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Intestinal rehabilitation and transplant reports

Wednesday September 14, 2022 - 08:00 to 09:30

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407.2 Successful pregnancy in a small bowel syndrome patient without any nutritional support. Case report: GLP-2 levels in pregnancy and breastfeeding


Successful pregnancy in a small bowel syndrome patient without any nutritional support. Case report: GLP-2 levels in pregnancy and breastfeeding

Maria Virginia Gentilini1,2, Adriana A Crivelli Dr1, Mariana M Doeyo Dr1, Luis L Perez Illidge Dr1, Mariana Ortega1, Constanza C Arriola PhD1,2, Martín M Rumbo Prof3, Héctor H Solar Dr1, Gabriel Eduardo G Gondolesi Prof. Dr. 1,2.

1Multiorgan Transplant Institute, Nutritional Support Unit, Intestinal Rehabilitation and Transplanta, Favaloro University Hospital, Caba, Argentina; 2Translational Research Laboratory and Immunology associated to Transplantation, IMETTyB- CONICET, Favaloro University , Caba, Argentina; 3Immunology and Pathophysiology Studies Institute, (IPSI-CONICET) School of Exact Sciences, National , La Plata, Argentina

Introduction: Pregnant patients with Short Bowel Syndrome (SBS) and chronic intestinal failure (CIF) can successfully reach to term their pregnancies while on Parenteral Nutrition (PN) but with high rates of complications.  The availability of entero-hormones, especially semisynthetic glucagon like peptide 2 (sGLP2) has increased the chances to achieve intestinal sufficiency.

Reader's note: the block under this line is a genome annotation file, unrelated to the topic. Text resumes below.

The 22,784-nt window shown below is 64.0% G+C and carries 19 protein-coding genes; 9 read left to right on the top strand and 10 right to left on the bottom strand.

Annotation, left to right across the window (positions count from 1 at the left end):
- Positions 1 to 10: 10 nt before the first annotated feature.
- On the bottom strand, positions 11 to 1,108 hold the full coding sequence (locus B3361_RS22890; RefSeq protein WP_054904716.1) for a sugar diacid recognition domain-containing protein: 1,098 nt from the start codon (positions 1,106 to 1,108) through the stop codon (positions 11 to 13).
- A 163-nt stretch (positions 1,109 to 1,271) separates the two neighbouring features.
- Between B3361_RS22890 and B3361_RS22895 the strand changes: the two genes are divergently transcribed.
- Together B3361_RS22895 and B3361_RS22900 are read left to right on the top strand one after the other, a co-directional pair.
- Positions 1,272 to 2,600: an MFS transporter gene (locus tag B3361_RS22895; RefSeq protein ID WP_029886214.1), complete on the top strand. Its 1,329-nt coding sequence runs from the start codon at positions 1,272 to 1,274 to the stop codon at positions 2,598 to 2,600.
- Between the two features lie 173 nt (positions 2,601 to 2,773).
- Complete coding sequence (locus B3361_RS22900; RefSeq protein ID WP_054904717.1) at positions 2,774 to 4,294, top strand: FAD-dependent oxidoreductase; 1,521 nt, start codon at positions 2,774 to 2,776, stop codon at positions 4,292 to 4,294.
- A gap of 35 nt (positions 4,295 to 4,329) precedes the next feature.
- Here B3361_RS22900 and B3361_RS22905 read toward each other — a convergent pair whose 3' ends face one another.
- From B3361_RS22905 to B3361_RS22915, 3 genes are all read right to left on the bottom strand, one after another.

Case report: We report the case of a 33-year-old female patient with SBS/CIF (anatomy type 2), weaned off PN using sGLP-2. After 3.7 years of treatment, she became pregnant. The first decision was to interrupt the use of sGLP-2 as pregnancy is a contraindication for its use. She was able to successfully carry out the pregnancy to term without any additional PN support. She had adequate weight gain (59,0 to 66,15 kgs); the newborn weight was 2,450 kgs, and she was able to breastfeed her without complications. Our initial hypothesis was that endogenous fetal GLP-2 (eGLP2) levels could have been a sufficient source to maintain an adequate maternal intestinal absorption, if able to cross the placental barrier. Thus, during the pregnancy, we decided to determine eGLP-2 levels in paired neonatal (cord blood) and maternal plasma samples from pregnant with (n=1) or without SBS (controls, n=2) during the partum and the immediate breastfeeding period (1 and 6 months postpartum); we also aimed to measure and compare eGLP-2 plasma levels between pregnant (n=1) and a non-pregnant SBS patients (Anatomy type 2 (n=7); Anatomy type 3 (n= 5)).

Materials and Methods: Blood samples were collected in ice chilled 10 ml tubes containing ethylenediaminetetraacetic acid (EDTA) and a specific dipeptidyl peptidase IV inhibitor. Plasma was immediately separated and stored at −80°C until analyzed.

Results: Our results indicated that eGLP-2 levels were significantly lower in neonatal than maternal plasma from our pregnant SBS patient compared to controls (Table 1). During postpartum, eGLP-2 levels increased up to the six-month in both groups (Figure 1). Interestingly, our pregnant SBS patient showed significantly higher GLP-2 levels respect than controls (Figure 1) and non-pregnant SBS patients (Figure 2).

Conclusions: We observed that the endogenous neonatal GLP-2 does not represent an extra source of this entero-hormone to improve the adequate intestinal absorption during pregnancy in SBS patients. However, this study suggests that long periods of sGLP-2 treatment in SBS patients could reach an effective intestinal rehabilitation sufficient not only to improve intestinal absorption (to carry out the full pregnancy and to sustain breast feeding), but also to probably increase the eGLP-2 production. This study should be reproduced in experimental models and larger series to validate those results.


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